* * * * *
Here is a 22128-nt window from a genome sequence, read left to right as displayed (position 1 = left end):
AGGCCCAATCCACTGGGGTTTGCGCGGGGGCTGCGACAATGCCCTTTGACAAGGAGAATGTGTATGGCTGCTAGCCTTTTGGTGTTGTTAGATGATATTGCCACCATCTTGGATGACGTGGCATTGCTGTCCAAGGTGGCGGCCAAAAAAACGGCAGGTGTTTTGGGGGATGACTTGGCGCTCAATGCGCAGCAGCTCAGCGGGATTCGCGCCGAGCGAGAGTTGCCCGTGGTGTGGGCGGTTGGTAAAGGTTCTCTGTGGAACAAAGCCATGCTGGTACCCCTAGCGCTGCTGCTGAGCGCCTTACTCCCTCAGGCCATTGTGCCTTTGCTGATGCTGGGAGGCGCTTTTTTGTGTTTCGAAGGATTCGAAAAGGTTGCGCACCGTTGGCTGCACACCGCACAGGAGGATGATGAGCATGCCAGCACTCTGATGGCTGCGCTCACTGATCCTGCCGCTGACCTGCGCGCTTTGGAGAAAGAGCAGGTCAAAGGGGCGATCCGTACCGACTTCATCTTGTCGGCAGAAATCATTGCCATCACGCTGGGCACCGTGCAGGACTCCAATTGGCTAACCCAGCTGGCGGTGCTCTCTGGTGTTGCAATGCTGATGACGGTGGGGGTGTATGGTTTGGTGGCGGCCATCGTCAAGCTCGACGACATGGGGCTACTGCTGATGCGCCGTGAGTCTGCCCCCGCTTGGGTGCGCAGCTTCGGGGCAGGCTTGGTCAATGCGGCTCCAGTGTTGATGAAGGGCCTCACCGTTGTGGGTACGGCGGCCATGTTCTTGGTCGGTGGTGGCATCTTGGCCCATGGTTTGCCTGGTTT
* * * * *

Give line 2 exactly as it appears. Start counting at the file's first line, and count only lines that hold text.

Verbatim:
AGGCCCAATCCACTGGGGTTTGCGCGGGGGCTGCGACAATGCCCTTTGACAAGGAGAATGTGTATGGCTGCTAGCCTTTTGGTGTTGTTAGATGATATTGCCACCATCTTGGATGACGTGGCATTGCTGTCCAAGGTGGCGGCCAAAAAAACGGCAGGTGTTTTGGGGGATGACTTGGCGCTCAATGCGCAGCAGCTCAGCGGGATTCGCGCCGAGCGAGAGTTGCCCGTGGTGTGGGCGGTTGGTAAAGGTTCTCTGTGGAACAAAGCCATGCTGGTACCCCTAGCGCTGCTGCTGAGCGCCTTACTCCCTCAGGCCATTGTGCCTTTGCTGATGCTGGGAGGCGCTTTTTTGTGTTTCGAAGGATTCGAAAAGGTTGCGCACCGTTGGCTGCACACCGCACAGGAGGATGATGAGCATGCCAGCACTCTGATGGCTGCGCTCACTGATCCTGCCGCTGACCTGCGCGCTTTGGAGAAAGAGCAGGTCAAAGGGGCGATCCGTACCGACTTCATCTTGTCGGCAGAAATCATTGCCATCACGCTGGGCACCGTGCAGGACTCCAATTGGCTAACCCAGCTGGCGGTGCTCTCTGGTGTTGCAATGCTGATGACGGTGGGGGTGTATGGTTTGGTGGCGGCCATCGTCAAGCTCGACGACATGGGGCTACTGCTGATGCGCCGTGAGTCTGCCCCCGCTTGGGTGCGCAGCTTCGGGGCAGGCTTGGTCAATGCGGCTCCAGTGTTGATGAAGGGCCTCACCGTTGTGGGTACGGCGGCCATGTTCTTGGTCGGTGGTGGCATCTTGGCCCATGGTTTGCCTGGTTT